Making new friends is one of the more satisfying experiences that comes along with growing up. You make your high school friends and they share a certain phase of life with you. A phase filled with acne and bad makeup and horrid dye jobs. They are there when you are feeling equal parts scared and excited for your graduation. And the summer before college, you become closer than ever. You try and keep in touch through college but different cities and different schools and different lifestyles just get in the way, and you drift apart. But you always come back home to see your girls in the summer months.
College holds a different kind of friendship. You are on your own for the first time with a bunch of other people who are on their own for the first time and it’s terrifying. You bond over late night ramen and cram sessions for the test you never studied for. You form a deeper connection than insecurities and boys and mean teachers. Instead, you connect over apartment bills and GPA’s and missing your mom’s brownies. These are the friends that are there for you day and night, and will stay with you through more than just 8am classes and campus flooding when you have your new tennis shoes one.
Growing up means making all sorts of new friends. You learn more about yourself and the world as time goes on, and you realize what is important to you. You watch your high school classmates get engaged around Christmas and announce that they are having a baby sometime in February. You feel left out, but still less screwed up than everyone else. Maybe you’re 20 and a college drop out living on her own, or maybe you’re 25 and still living with Mom and Dad because the housing market is too expensive. But you look back on years past and who you were in high school, or college, or right after graduation and you realize you are doing fine.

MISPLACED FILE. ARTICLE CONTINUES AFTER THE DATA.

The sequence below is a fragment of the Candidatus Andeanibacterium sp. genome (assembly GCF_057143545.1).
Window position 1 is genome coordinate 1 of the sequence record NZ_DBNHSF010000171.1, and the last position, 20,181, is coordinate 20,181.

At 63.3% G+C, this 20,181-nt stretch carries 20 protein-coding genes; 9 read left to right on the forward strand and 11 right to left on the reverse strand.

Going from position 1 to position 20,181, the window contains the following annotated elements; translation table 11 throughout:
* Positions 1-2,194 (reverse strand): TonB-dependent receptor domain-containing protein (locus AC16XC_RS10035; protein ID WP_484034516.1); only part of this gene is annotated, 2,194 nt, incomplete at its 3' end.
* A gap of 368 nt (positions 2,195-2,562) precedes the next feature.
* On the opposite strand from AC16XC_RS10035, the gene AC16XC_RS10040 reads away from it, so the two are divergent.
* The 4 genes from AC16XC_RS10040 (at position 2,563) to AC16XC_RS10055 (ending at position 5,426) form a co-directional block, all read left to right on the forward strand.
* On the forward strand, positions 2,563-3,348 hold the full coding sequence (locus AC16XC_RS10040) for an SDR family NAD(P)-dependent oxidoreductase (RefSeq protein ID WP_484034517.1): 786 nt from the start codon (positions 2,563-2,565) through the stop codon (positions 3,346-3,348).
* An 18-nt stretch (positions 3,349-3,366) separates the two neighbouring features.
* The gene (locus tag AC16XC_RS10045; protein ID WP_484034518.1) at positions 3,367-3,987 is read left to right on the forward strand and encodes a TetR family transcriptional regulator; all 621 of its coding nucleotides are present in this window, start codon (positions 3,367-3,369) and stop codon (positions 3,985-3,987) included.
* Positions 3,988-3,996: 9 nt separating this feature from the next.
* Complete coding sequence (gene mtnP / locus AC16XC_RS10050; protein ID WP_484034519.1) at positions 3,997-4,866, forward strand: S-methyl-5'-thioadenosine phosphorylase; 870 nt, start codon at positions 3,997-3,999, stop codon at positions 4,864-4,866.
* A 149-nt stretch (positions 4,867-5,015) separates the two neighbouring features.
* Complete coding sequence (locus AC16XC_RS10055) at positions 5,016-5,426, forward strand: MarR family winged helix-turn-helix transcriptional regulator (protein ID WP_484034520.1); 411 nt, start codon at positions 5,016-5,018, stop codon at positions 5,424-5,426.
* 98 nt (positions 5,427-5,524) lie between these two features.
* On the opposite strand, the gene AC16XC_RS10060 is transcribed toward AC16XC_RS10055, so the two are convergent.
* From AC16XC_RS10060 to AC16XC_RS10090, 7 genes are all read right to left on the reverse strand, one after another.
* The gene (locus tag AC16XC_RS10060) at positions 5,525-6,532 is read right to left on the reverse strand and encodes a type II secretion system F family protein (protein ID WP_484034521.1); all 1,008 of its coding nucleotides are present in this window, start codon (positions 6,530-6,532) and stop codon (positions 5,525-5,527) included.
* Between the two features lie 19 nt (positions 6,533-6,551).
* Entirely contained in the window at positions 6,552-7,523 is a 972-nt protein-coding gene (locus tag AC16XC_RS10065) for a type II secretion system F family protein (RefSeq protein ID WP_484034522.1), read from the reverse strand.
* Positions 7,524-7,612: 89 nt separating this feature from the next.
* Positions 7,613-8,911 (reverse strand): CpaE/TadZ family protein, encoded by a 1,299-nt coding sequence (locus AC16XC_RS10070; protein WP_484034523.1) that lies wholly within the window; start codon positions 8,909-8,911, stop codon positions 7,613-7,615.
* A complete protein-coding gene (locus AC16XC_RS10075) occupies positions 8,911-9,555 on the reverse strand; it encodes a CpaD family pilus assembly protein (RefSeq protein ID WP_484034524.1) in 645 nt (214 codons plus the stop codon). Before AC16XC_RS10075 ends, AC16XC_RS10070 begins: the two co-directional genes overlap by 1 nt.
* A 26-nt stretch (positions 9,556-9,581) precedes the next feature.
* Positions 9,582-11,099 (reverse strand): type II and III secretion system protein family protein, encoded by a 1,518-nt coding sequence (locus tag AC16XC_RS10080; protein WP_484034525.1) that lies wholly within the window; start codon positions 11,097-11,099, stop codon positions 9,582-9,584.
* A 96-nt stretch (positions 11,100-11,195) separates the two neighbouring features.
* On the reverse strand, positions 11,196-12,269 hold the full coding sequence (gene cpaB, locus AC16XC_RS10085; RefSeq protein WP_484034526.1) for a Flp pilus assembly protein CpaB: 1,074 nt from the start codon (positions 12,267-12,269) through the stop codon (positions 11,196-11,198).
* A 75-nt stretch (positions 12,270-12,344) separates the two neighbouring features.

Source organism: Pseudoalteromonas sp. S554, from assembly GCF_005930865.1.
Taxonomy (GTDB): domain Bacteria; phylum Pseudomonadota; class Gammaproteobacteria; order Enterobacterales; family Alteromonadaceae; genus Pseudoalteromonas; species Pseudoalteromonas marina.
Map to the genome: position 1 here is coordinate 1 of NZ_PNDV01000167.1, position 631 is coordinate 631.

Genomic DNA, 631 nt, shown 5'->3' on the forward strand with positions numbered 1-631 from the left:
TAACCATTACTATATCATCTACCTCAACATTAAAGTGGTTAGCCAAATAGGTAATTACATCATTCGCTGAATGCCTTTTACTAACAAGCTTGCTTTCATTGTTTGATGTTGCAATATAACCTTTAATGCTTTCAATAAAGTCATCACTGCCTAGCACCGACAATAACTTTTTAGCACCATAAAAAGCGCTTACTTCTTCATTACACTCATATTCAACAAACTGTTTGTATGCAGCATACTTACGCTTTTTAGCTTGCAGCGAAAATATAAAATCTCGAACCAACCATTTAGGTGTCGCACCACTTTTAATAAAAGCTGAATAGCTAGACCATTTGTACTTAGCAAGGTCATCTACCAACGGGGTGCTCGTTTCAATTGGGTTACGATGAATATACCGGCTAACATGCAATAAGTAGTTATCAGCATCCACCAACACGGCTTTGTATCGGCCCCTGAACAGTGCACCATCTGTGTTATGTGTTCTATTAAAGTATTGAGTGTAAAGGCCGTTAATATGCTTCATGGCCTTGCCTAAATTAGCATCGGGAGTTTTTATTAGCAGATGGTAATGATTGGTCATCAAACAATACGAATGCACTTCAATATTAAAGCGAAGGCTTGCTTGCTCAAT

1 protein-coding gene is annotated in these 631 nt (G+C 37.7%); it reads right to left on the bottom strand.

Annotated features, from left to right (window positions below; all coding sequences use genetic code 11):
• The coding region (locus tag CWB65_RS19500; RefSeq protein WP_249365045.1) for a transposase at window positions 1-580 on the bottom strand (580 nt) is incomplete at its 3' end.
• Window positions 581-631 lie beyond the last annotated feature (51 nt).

There is no timeline throughout life of when you should have certain things accomplished. So your high school friends are getting engaged or married, but your college friends are still trying to figure out which bar to hit up on a Saturday night. Don’t let everyone else’s life affect the way you live yours. Live to the best of your ability. Fall down, but get back up. Experiment, but learn what you are all about. Find yourself. Create yourself. But don’t put yourself on a timer. Don’t let yourself feel left out or left behind. If you woke up this morning with a sure notion of who your good friends are, that you love your family, if you got up and went to work or paid a bill or put gas in your car… you’re doing just fine. Cut your hair. Get the tattoo you’ve always wanted. Take a spontaneous trip. Try a new drink. Do whatever makes you feel good and stop worrying about what your friends or family or society thinks. Don’t stress the little things in life. You only get one. You may as well live in happiness and contentment.